The essays “Don’t you think it’s time to start thinking?”, “I’m not racist but…” and “Hidden Lessons” all speak upon diverse issues and their influences on society. Northrop Frye, Neil Bissoondath, and David Suzuki discuss different matters throughout their essays, however, one of the most outstanding aspects of their pieces is the critical tone they portray towards society. They identify fault within society for the outcomes of the issues that they develop and search for a solution inclusively.
In particular, Frye’s “Don’t You Think It’s Time To Start Thinking?” possesses a critical tone towards teachers for being unable to teach their students about the importance of literacy, causing them to lack the skill of good thinking. He describes how students do not grasp the importance of their thoughts as, “The vast majority of things that we hear today are prejudices and cliches, simply verbal formulas that have no thought behind them but are put up as a pretence of thinking. It is not until we realize these things conceal meaning, rather than reveal it…” (Frye 1). Frye describes that students are not educated about the importance of being literate and the amount of power literacy has when articulating an individual’s ideas.
Likewise, Bissoondath criticizes how the society makes the word ‘racism’ so vulnerable and easy to manipulate in his essay “I’m Not Racist But..”. He establishes that the word ‘racist’ has become a familiar term that individuals use, which causes them to grow insensitive to its meaning,“Someone recently said that racism is as Canadian as maple syrup.” (Bissoondath 1). The use of this simile assists in supporting Bissoondath’s judgmental tone towards the increased flexibility of the term ‘racism’ and detects fault in society for redefining the use of ‘racism’. He not only speaks adversely about the stereotypical statements that are easily made by society, but also wants readers to think of what ‘racism’ means as he discusses it throughout the essay.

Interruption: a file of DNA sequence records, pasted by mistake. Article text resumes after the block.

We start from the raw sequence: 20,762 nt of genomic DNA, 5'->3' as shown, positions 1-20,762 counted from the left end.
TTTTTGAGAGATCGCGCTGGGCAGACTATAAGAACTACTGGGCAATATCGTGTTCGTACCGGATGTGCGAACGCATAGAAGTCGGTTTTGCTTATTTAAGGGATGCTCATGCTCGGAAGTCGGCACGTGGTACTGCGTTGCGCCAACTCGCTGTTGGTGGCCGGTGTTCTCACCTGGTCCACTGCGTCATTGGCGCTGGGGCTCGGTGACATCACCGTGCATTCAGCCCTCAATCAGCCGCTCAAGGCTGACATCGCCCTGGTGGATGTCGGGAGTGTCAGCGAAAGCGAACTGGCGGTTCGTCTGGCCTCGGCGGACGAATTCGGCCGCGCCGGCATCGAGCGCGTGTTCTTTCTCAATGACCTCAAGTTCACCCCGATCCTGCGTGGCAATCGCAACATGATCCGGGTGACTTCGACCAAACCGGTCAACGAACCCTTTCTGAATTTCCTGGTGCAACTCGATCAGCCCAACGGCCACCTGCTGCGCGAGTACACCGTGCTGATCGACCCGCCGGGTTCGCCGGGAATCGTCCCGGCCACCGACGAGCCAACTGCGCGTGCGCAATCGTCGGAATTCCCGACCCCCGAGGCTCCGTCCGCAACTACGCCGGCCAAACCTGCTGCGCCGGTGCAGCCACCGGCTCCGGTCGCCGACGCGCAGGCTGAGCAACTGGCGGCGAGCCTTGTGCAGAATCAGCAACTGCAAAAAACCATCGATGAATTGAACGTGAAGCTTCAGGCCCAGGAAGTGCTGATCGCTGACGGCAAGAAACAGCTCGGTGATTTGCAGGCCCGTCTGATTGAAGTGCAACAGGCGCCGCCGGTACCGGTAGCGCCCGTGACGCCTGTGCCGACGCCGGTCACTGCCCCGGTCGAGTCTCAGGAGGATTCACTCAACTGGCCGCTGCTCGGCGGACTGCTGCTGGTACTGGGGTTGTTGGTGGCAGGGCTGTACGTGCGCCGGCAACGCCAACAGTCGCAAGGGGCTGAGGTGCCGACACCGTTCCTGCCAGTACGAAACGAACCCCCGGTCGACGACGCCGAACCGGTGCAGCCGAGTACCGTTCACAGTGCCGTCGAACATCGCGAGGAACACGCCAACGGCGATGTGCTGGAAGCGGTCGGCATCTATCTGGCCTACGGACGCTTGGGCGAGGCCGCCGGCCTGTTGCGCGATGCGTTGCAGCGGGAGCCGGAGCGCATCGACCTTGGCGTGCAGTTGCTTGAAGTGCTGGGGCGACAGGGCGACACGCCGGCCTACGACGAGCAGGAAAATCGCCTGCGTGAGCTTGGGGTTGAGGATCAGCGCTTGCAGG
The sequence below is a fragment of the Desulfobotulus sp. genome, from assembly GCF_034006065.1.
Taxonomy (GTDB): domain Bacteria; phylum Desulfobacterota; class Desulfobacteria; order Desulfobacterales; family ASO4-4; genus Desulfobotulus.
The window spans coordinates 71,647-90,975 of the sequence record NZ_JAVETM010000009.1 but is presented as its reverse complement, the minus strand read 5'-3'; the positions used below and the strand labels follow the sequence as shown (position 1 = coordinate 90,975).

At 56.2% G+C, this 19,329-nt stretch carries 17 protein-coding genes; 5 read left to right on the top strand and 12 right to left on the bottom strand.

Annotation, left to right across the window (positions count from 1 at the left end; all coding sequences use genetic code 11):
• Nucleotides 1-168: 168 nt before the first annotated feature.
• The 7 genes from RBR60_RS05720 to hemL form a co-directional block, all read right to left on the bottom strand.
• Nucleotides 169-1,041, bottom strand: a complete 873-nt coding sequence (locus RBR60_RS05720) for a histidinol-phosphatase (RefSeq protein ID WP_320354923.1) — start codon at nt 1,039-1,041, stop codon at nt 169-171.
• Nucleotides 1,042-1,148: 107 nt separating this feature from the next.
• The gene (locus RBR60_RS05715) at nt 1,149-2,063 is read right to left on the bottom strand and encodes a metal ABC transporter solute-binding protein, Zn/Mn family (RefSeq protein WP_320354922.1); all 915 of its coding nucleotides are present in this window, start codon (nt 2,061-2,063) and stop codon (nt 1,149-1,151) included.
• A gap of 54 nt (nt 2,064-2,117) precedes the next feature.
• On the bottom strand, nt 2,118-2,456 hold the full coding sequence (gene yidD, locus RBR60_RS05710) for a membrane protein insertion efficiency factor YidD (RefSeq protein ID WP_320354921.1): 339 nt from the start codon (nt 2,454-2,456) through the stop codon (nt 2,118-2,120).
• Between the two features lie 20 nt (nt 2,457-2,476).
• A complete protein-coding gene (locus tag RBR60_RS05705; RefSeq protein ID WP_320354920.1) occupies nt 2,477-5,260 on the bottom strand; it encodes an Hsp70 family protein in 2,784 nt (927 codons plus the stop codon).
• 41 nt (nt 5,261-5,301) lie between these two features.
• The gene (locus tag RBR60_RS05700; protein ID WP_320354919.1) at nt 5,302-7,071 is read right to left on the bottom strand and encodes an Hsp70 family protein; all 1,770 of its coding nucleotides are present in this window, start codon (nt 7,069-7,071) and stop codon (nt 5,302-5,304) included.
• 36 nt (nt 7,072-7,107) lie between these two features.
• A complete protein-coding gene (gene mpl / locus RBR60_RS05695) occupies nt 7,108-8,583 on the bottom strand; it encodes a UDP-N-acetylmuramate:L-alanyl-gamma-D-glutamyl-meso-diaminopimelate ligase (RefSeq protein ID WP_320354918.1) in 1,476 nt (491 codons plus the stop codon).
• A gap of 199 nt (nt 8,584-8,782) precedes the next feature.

Then again, in “Hidden Lessons”, Suzuki comes to believe that raising children in an urban setting causes them to sever their connection with nature. He examines how parents are not raising their children to respect and admire the beauty of nature while in these settings: “Those of us who are parents have to realize the unspoken, negative lessons we are conveying to our children.” (Suzuki 1). Suzuki uses negative diction to emphasize the disastrous impact they have on the youth with their hidden lessons and calls out parents for their mistake. He aspires to encourage parents within society to pay close attention to their actions and set a prime example when around children since they learn from the gestures of those around them.
The authors Frye, Bissoondath, and Suzuki all touch on crucial issues enclosed by society that need to be resolved. They employ a critical tone within their essays “Don’t you think it’s time to start thinking?”, “I’m not racist but…”, and “Hidden Lessons” to shed light upon the various issues in society. The use of a condemning tone helps the authors articulate their ideas to appeal to readers and signify their point of view. Ultimately, the subjective tone used not only allows readers to recognize the author’s point of view, but shapes a different outlook on the issue to develop a better understanding of what changes need to be made for a more decent future.
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